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Leverage the Power of Search Based Applications with SharePoint
Leverage the Power of Search Based Applications with SharePoint

Building Search Based Applications with SharePoint

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Author: Robert Piddocke

Creating Search Based Applications in SharePoint is an easy and effective way to drive contextually valuable information to users without the limitations of having the documents in a specific library. Search can surface content from not just SharePoint but even from File Shares or other document management systems. All you need is the content crawled and you can create a document display mechanism based on search.

I recently gave a webcast on how to build a simple Search Based Application in SharePoint 2010. Here are the steps and a link to the xslt I used. Additionally, we have a new whitepaper coming out which discusses in more detail, the business side of Search Based Applications so check our site and watch out in our newsletters for that.

The search based application page I used in the demo was a theoretical customer page for a company that has Bausch and Lomb as a customer. The page looks like this:

 

Building a Search Based Application in SharePoint is quite easy. You just need to know the steps, so I’ve outlined them here:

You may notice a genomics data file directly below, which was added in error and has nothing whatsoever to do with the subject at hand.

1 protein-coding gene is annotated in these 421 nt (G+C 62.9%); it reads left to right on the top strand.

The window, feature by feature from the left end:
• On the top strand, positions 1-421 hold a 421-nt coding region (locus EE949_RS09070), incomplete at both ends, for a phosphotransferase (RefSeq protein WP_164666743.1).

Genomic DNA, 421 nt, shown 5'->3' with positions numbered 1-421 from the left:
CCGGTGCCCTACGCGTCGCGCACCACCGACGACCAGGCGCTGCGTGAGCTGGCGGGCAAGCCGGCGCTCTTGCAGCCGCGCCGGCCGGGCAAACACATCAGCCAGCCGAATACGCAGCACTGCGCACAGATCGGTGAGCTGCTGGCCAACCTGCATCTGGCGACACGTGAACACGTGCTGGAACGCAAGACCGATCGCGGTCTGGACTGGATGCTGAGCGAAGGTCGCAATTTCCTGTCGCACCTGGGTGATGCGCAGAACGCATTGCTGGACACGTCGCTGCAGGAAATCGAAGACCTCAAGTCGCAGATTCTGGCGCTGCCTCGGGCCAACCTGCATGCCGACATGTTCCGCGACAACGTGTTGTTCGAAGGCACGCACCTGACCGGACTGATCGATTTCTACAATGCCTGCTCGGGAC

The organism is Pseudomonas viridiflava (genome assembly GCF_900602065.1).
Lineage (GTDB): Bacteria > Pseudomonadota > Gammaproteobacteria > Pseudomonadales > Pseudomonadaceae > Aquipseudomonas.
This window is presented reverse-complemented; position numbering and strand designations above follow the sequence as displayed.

Step 1: Identify what metadata you will use and if custom columns on SharePoint lists exist and can be used to search. Make Metadata Mappings in The Search Service Application for each piece of metadata or custom property you want to use. Run a full crawl.

 

 

Step 2: Create a new page for your search based application. For my example, the page was a simple web part page named after the imaginary customer of my choice. On that blank page, I added some static information about the customer as well as 3 Search Core Result Web Parts.

 

 

Step 3: Configure the Core Search Result Web Parts – each web part needs unique settings.

 

 

Step 4: adjust the layout xslt on the result webparts to exclude the description and display any relevant metadata that will make the results make sense to the end user.

 

 

Step 5: Set the sort on the result web part for date to display the most recent items and apply a fixed query that will match what you want your users to see. For my example, I used xsl documents with the term invoice and word documents with the company name in them.

 

 

Robert Piddocke is the Director of Buisness Development at SurfRay, as well as the author of Pro SharePoint 2010 and Working with Microsoft FAST Search Server for SharePoint 2010.

You can download the xslt for the search result webparts here. Be aware that this copy holds the custom property for custdoctype but you should change that to your own properties and add more. There are comments inside the file to help you find and change the property to your own.

Click here to watch Robert’s OnDemand webcast about Building Search Based Applications in SharePoint.

 

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